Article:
Frequently Asked Questions about Herpes/HSV 2
What is HSV-2?
Herpes simplex virus 2 (HSV-2), commonly known as genital herpes, is a sexually transmitted disease (STD). It belongs to the herpesvirus family (Herpesviridae) along with its cold sore-causing cousin, HSV-1. Once someone is infected with a herpes virus it remains in their system forever, lurking in the cell bodies of neurons between outbreaks.
HSV-1 and HSV-2 appear quite similar under a microscope, but they have different preferred hiding spots in the body. HSV-2 usually resides in a nerve cluster near the base of the spine until it emerges during an outbreak.
How common is HSV-2?
HSV-2 is quite common in the United States, infecting an estimated 776,000 people each year. Most people with HSV-2 don’t know they have it.
How do people get HSV-2?
HSV-2 is typically spread via oral, vaginal, or anal contact with an infected person who is currently having an outbreak. It’s not always easy to tell when an outbreak is occurring, so caution is important. People often spread the virus without knowing they’re infected.
What are the symptoms of HSV-2?
The first outbreak following infection is often the worst. People with repressed immune systems usually suffer the most. However, not everyone will have noticeable symptoms at all. Symptoms typically occur between a couple of days to a few weeks after becoming infected.
Common symptoms for both men and women include:
- Itching and tingling on or around the genitals and/or anus
- Small blisters on the genitals, anus, or thighs that eventually break and give way to painful ulcers
- Flu-like symptoms such as fever and swollen lymph nodes
Women can experience additional symptoms such as:
- Pain during urination due to inflammation of the urethra and urine passing over sores
- Cervicitis (inflammation of the cervix), indicated by:
- Painful intercourse
- Abnormal vaginal discharge
- Vaginal bleeding that is not associated with menstruation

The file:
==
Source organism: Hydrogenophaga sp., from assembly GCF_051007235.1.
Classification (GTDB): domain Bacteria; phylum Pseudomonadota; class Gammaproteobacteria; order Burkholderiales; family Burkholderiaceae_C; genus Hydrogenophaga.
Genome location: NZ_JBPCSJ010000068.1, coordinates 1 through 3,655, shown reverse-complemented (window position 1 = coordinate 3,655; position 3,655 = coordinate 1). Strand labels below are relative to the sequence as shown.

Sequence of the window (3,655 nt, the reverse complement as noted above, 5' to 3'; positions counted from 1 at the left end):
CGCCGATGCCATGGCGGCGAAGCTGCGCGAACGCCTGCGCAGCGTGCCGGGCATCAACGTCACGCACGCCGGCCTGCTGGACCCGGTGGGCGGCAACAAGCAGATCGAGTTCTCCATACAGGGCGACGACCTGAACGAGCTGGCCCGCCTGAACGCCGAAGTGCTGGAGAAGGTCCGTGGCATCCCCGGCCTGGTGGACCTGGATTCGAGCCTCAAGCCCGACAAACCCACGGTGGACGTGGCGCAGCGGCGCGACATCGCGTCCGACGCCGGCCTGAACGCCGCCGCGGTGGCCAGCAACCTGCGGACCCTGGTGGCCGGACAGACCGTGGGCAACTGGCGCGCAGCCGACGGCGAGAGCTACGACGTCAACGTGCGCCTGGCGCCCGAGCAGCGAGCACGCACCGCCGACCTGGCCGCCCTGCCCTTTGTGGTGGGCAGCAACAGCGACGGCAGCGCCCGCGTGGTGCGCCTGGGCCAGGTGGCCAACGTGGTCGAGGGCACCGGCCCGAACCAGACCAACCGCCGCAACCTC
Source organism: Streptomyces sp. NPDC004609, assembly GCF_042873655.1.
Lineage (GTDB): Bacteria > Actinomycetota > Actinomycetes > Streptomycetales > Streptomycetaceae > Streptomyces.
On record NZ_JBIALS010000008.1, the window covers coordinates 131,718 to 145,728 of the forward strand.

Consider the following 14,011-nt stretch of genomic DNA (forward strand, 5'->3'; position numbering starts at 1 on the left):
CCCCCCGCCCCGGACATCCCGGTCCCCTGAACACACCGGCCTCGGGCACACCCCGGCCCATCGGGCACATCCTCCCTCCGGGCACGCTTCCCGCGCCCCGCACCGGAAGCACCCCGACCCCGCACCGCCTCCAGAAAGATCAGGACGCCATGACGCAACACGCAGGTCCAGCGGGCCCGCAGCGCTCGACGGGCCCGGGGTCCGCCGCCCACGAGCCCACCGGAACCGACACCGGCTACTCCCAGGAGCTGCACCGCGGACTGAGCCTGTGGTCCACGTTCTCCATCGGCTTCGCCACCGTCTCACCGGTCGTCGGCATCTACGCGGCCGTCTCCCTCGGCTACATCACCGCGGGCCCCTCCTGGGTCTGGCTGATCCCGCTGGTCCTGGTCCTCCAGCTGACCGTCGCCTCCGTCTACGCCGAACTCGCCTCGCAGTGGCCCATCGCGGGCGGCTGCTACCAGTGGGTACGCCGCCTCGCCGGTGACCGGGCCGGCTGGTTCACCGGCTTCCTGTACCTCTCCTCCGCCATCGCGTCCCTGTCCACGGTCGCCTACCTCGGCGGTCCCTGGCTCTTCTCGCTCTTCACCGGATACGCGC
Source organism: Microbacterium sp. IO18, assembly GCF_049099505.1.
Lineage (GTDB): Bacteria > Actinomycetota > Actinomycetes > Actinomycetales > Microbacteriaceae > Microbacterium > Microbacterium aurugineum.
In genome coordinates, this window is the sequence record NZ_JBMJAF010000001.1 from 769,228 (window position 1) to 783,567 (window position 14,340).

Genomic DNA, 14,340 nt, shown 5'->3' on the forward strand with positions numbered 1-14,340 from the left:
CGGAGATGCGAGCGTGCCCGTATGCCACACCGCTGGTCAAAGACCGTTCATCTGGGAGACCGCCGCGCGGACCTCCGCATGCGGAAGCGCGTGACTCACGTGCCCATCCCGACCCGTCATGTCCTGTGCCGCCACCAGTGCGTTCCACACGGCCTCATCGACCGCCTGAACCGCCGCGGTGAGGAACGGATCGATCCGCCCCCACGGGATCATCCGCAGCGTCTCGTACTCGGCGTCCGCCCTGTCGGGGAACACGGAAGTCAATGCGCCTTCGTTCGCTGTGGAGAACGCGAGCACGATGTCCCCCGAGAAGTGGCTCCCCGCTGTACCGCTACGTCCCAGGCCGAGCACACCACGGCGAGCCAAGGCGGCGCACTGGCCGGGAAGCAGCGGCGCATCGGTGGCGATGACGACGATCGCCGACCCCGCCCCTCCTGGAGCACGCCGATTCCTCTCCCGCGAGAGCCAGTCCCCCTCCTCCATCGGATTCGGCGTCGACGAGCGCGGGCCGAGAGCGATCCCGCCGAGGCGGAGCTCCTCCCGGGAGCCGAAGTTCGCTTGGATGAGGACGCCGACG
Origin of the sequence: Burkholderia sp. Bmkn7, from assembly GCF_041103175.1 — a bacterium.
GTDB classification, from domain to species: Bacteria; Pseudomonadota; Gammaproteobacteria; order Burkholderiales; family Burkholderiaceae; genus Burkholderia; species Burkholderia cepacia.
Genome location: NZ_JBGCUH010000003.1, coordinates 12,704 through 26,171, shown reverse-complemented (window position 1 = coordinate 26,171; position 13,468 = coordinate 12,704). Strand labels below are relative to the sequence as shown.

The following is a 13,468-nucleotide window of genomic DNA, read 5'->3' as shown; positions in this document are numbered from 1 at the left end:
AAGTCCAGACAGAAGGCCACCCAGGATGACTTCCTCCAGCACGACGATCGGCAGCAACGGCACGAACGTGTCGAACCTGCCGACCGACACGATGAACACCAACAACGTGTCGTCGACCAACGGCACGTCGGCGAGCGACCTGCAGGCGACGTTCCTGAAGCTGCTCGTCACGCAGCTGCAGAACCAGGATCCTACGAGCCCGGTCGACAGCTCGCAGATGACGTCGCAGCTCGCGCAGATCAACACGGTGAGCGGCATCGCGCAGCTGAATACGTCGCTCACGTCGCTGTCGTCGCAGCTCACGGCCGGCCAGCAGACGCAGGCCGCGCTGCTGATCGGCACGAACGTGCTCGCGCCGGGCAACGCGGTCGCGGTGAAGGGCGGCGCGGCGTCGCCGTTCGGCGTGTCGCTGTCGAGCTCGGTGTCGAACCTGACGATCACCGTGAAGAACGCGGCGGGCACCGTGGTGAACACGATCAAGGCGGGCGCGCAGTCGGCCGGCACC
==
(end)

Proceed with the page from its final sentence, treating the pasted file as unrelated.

What happens if HSV-2 goes untreated?
While there is no cure for HSV-2, there are things you can do to manage your infection. Many people with HSV-2 may benefit from counseling to help them cope with the stigma and emotional trauma that often accompanies this disease.
If you do nothing else, make sure to keep the affected area clean during an outbreak and wash your hands frequently. Don’t touch your sores before touching other parts of your body!
Pregnant women with HSV-2 should visit their doctor as soon as possible to ensure a healthy birth. The virus can easily be passed from mother to child if precautions aren’t taken.
How is HSV-2 diagnosed?
As HSV-1 and HSV-2 can't be told apart based on symptoms alone, a laboratory test is necessary. This is usually done via a culture or blood test.
Who should be tested for HSV-2?
Anyone who is currently experiencing symptoms of HSV-2.
If you’ve had any kind of sexual contact with someone diagnosed with or exhibiting symptoms of the disease, you should also be tested.
Tests for HSV-2 can be expensive and a false positive result can be emotionally traumatizing to a patient. For these reasons, HSV-2 is not typically included in a routine STD screening.
What should I do if I am positive for HSV-2?
You should tell any current partners you have as well as anyone you’ve recently had sex with. Make sure to always use condoms and avoid sex during outbreaks.
Can I test for HSV-2 from home?
Yes! You can order a test kit for HSV-2 that will be sent to your home through the mail. If you are interested in taking a real test for HSV-2 from home, please check out our list of home HSV-2 tests.
Is there a treatment for HSV-2?
There currently is no cure for HSV-2, but you can take antiviral medications to shorten the duration of outbreaks and minimize the risk of transmission.